Plunket On Side With Corrections On New Mothers
Plunket On Side With Corrections Support Of New Mothers
Plunket supports the Corrections Department's recommendation to allow babies under six months of age to live with their mothers in self-care units in prison.
The new policy states the self-care units will provide a safe and supportive environment for selected inmates to care for their young children. As they will be living together, the units will afford mothers the opportunity to develop a healthy relationship with their babies and to breastfeed.
Angela Baldwin, Plunket's general manager of clinical services, says from a positive parenting and a health perspective these units could be a good idea.
"Plunket is committed to the health of all New Zealand's children, no matter where they or their parents live.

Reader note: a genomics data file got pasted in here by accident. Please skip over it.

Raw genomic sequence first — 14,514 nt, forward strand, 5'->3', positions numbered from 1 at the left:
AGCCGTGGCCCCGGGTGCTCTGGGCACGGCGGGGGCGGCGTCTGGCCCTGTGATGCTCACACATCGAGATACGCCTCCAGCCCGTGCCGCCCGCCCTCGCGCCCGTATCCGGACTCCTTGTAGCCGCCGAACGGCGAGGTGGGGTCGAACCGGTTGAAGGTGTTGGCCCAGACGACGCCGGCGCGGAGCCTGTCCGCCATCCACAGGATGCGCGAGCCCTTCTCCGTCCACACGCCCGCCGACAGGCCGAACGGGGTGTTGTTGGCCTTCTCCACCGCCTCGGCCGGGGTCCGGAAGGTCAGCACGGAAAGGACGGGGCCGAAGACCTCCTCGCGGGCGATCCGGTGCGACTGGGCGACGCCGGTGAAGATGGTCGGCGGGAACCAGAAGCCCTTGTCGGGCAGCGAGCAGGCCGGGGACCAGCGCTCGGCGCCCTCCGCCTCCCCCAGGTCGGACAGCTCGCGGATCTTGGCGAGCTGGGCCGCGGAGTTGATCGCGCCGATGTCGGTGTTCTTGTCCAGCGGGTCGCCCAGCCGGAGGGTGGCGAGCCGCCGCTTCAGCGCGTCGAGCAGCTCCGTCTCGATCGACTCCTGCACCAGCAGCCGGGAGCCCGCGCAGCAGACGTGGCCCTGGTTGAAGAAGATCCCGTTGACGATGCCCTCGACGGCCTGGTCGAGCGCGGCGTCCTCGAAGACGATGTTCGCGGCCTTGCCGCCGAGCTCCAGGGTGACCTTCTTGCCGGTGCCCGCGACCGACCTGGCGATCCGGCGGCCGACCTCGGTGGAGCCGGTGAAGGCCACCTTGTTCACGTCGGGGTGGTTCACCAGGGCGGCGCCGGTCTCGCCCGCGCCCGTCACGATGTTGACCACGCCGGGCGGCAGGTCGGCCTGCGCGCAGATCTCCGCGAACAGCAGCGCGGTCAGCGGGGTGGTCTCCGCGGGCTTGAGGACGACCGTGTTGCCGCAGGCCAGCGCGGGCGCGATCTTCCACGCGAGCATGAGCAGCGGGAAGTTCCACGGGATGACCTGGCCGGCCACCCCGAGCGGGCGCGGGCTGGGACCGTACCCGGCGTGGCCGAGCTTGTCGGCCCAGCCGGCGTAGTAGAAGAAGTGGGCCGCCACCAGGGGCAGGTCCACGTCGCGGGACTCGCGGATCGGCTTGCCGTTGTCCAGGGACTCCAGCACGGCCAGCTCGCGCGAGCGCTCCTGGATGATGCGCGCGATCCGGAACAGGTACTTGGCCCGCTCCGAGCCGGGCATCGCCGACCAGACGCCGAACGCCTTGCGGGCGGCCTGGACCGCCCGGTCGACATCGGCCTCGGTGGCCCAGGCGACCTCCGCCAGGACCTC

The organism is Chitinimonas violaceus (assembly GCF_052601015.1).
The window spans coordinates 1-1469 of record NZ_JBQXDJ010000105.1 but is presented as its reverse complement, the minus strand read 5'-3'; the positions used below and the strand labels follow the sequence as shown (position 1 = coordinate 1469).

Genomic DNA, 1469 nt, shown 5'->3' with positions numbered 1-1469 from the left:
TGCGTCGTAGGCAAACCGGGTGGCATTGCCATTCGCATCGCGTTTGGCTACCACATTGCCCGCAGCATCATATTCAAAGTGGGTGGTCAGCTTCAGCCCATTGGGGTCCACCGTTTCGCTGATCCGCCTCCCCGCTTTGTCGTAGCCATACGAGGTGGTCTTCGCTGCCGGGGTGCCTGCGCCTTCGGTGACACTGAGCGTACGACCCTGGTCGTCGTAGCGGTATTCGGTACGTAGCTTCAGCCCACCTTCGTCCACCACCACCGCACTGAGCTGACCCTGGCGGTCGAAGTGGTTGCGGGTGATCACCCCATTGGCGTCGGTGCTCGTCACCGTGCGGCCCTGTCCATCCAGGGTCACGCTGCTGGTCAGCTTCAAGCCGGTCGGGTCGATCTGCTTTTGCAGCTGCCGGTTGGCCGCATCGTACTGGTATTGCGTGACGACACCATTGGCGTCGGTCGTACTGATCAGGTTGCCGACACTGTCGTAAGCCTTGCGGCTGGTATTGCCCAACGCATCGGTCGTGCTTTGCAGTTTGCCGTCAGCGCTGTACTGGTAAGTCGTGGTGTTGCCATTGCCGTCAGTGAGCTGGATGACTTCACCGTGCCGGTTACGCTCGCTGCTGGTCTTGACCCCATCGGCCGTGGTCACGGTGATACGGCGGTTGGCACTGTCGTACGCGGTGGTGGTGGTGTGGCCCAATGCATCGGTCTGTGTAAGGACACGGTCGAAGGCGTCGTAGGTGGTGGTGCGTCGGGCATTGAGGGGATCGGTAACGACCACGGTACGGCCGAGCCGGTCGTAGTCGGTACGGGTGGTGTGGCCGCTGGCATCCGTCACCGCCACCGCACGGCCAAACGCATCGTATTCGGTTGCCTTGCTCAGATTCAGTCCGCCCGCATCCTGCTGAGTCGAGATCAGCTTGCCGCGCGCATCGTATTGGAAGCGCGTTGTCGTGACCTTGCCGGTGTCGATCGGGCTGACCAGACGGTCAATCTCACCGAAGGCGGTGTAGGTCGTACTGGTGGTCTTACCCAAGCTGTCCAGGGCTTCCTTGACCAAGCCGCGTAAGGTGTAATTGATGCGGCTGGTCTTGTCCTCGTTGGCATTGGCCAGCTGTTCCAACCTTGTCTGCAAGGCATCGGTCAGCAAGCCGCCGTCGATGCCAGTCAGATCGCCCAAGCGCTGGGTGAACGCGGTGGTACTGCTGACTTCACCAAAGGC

"Supporting parents in their role is an essential part of achieving both short term and long term health benefits for children and that is what we see this initiative offering."
"It is an irrefutable fact that breastfeeding is one of the most effective ways in which a mother can contribute to the mental and physical health of her child as a baby. The benefits carry forward into later childhood and adult life.
"It is certainly a step in the right direction when an organisation like the Corrections Department recognises the importance of providing this opportunity to all mothers. Providing the means and the environment for mothers in prison to create a healthy bond with their new child must be applauded.
Angela Baldwin said that an ever-growing body of scientific evidence has clearly proven that a healthy attachment - a strong bond with a caregiver - during the earliest months of a newborn's life is crucial to the development of parts of the brain associated with healthy emotional development.
"Continuing to allow a prison sentence to separate young babies from their mothers effectively punishes the baby as well. The consequences of this can be life long, said Angela Baldwin."